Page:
The Hershey Story
In the mid 1980’s the Hershey Company needed to develop a truly long-range product vision to drive R&D innovation projects. The challenge was to invent the Kiss for the year 2000! Developing ideas for a time more than 15 years away allowed the team to invent beyond the needs of the 1983 consumer and beyond the candy-making machinery of the time.
To creatively develop the new product future, the team needed to build a map. The map would have two coordinates: What consumers will need/want/desire in the year 2000, and what capabilities/ technology might drive the industry of the future.
The cross-functional Hershey team started with plotting the trajectories of the demographic trends that would be most likely to influence their market in the next 15 to 20 years. Baby Boomers were identified as a large emerging demographic. They figured, Boomers would want complex mouth feel, complex flavors and portion control as did the current older market. The technology trajectory was also forecast. On the technical side processes from precision plastic molding looked exciting. In this logical way, a map of the future’s coordinates emerged.
The map of the future was used as the boundary for this brainstorming work. A team of over two dozen diverse Hershey employees and facilitators used the future map to develop hundreds of ideas and scores of concepts. Ideas came from customized creative problem-solving and creativity excursions. One excursion was to watch children playing with chocolate – opera in the background. Another of the creativity exercises was to go off into groups and draw or write about a dream vacation. One group had drawn a mountain with ski ‘shoosh’ marks circling the mountain. This drawing became the inspiration for the design of Hershey Hugs.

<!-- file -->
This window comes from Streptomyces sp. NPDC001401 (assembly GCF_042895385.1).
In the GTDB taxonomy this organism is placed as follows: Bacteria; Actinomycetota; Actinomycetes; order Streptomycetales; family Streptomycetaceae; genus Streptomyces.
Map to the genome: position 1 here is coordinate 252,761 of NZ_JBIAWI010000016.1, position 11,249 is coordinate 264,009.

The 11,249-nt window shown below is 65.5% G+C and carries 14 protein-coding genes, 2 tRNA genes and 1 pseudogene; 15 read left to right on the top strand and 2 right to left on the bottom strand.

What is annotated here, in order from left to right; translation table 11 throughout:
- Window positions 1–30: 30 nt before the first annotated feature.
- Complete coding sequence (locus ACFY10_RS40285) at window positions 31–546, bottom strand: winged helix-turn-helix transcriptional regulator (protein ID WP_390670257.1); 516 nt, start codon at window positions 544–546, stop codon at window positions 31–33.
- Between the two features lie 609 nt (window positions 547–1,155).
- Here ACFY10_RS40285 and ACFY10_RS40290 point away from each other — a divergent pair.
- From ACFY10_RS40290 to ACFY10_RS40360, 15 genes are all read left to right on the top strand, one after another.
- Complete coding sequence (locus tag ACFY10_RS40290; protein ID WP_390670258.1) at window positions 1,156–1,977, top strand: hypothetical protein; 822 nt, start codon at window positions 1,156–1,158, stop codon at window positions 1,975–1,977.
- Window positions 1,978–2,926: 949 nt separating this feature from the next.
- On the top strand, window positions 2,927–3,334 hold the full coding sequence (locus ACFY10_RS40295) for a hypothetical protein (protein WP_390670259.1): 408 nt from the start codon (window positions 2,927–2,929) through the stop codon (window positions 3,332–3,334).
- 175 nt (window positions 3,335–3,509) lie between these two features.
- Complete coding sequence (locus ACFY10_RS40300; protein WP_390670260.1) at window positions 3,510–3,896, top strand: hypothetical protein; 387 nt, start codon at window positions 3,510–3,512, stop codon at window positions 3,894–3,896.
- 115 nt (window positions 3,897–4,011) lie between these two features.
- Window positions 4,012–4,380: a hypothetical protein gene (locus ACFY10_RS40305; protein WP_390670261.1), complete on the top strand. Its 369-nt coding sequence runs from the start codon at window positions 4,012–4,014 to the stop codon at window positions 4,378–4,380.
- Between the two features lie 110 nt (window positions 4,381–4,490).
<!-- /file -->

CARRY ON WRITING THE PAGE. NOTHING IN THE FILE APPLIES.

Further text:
A new product road map came into focus through subsequent brainstorming sessions that created new ideas by building backward to the 1983 Kiss equity from the future idea of Hugs. The first idea on the path was, “Kiss in holiday wrappers.” Remember the time when Hershey kisses only came in the classic silver wrappers? Is a piece of chocolate in colored foil a new product idea? Maybe yes, maybe no, but with over $100 million in incremental, non-cannibalistic sales annually, who cares?
An idea that was generated from the knowledge that Boomers have a need for more complex mouth feel and flavor was Kisses with Almonds. However, Hershey didn’t possess the technology to make this product with their existing equipment. The success of Kiss with Holiday Wrappers made the development of the Kisses with Almonds possible. Kisses with Almonds (KWA) took nearly five years to develop with scores of ingredient modifications, new-to-the-world technology and machine innovations. (Example: A part of the molding technology came from Armstrong (ceilings) paper-making capability.)
Product Development Director Kathy Rhyne, said that over 320 people could have said “NO” to the launch of KWA: No, we haven’t secured the supply chain. No, we aren’t sure of the new molding technology. No, we haven’t proven shelf stability. No, we don’t think we have the right design for the package. However, Kisses with Almonds was another huge hit, almost the equal of holiday wrappers and again incremental and without cannibalization.
The brand had now nearly tripled in size from $125 mm to well over $300 mm a year. With the molding technology platform established, Hugs took only a few years to launch.Hersheys, http://www.hersheys.com